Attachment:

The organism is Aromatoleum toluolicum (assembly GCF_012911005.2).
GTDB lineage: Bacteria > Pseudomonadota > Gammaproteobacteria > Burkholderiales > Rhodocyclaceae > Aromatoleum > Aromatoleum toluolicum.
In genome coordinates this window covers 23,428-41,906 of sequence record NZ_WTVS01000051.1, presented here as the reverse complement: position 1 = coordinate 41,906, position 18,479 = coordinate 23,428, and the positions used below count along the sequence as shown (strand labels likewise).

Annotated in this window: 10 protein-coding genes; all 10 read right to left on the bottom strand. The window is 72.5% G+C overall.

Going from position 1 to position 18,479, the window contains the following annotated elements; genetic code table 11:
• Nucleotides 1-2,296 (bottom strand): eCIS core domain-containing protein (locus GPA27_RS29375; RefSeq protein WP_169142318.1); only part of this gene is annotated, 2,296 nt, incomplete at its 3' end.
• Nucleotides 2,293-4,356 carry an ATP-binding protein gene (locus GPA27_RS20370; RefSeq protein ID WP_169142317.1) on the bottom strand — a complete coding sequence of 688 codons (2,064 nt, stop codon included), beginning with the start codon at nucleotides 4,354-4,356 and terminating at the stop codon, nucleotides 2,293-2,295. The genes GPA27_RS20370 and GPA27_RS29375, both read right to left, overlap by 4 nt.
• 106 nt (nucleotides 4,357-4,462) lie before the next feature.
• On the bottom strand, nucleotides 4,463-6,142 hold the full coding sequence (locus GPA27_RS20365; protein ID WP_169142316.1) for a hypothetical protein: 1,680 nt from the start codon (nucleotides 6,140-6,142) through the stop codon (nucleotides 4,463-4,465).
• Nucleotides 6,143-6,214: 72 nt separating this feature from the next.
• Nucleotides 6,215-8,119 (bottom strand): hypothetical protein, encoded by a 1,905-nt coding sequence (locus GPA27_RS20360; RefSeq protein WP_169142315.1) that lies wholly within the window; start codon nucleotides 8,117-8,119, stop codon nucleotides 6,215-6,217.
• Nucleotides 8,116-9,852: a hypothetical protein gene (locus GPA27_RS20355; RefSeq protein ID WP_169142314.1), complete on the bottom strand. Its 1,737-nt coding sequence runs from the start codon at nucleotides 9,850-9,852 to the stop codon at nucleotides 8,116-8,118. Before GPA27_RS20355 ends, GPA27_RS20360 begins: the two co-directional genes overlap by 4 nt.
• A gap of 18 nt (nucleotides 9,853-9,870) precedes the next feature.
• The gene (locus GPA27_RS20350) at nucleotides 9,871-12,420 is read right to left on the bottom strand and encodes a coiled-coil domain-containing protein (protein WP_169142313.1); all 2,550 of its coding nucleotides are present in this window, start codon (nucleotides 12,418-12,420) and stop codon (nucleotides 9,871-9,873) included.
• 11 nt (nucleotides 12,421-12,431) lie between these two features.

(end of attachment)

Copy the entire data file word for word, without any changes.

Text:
The organism is Aromatoleum toluolicum (assembly GCF_012911005.2).
GTDB lineage: Bacteria > Pseudomonadota > Gammaproteobacteria > Burkholderiales > Rhodocyclaceae > Aromatoleum > Aromatoleum toluolicum.
In genome coordinates this window covers 23,428-41,906 of sequence record NZ_WTVS01000051.1, presented here as the reverse complement: position 1 = coordinate 41,906, position 18,479 = coordinate 23,428, and the positions used below count along the sequence as shown (strand labels likewise).

Annotated in this window: 10 protein-coding genes; all 10 read right to left on the bottom strand. The window is 72.5% G+C overall.

Going from position 1 to position 18,479, the window contains the following annotated elements; genetic code table 11:
• Nucleotides 1-2,296 (bottom strand): eCIS core domain-containing protein (locus GPA27_RS29375; RefSeq protein WP_169142318.1); only part of this gene is annotated, 2,296 nt, incomplete at its 3' end.
• Nucleotides 2,293-4,356 carry an ATP-binding protein gene (locus GPA27_RS20370; RefSeq protein ID WP_169142317.1) on the bottom strand — a complete coding sequence of 688 codons (2,064 nt, stop codon included), beginning with the start codon at nucleotides 4,354-4,356 and terminating at the stop codon, nucleotides 2,293-2,295. The genes GPA27_RS20370 and GPA27_RS29375, both read right to left, overlap by 4 nt.
• 106 nt (nucleotides 4,357-4,462) lie before the next feature.
• On the bottom strand, nucleotides 4,463-6,142 hold the full coding sequence (locus GPA27_RS20365; protein ID WP_169142316.1) for a hypothetical protein: 1,680 nt from the start codon (nucleotides 6,140-6,142) through the stop codon (nucleotides 4,463-4,465).
• Nucleotides 6,143-6,214: 72 nt separating this feature from the next.
• Nucleotides 6,215-8,119 (bottom strand): hypothetical protein, encoded by a 1,905-nt coding sequence (locus GPA27_RS20360; RefSeq protein WP_169142315.1) that lies wholly within the window; start codon nucleotides 8,117-8,119, stop codon nucleotides 6,215-6,217.
• Nucleotides 8,116-9,852: a hypothetical protein gene (locus GPA27_RS20355; RefSeq protein ID WP_169142314.1), complete on the bottom strand. Its 1,737-nt coding sequence runs from the start codon at nucleotides 9,850-9,852 to the stop codon at nucleotides 8,116-8,118. Before GPA27_RS20355 ends, GPA27_RS20360 begins: the two co-directional genes overlap by 4 nt.
• A gap of 18 nt (nucleotides 9,853-9,870) precedes the next feature.
• The gene (locus GPA27_RS20350) at nucleotides 9,871-12,420 is read right to left on the bottom strand and encodes a coiled-coil domain-containing protein (protein WP_169142313.1); all 2,550 of its coding nucleotides are present in this window, start codon (nucleotides 12,418-12,420) and stop codon (nucleotides 9,871-9,873) included.
• 11 nt (nucleotides 12,421-12,431) lie between these two features.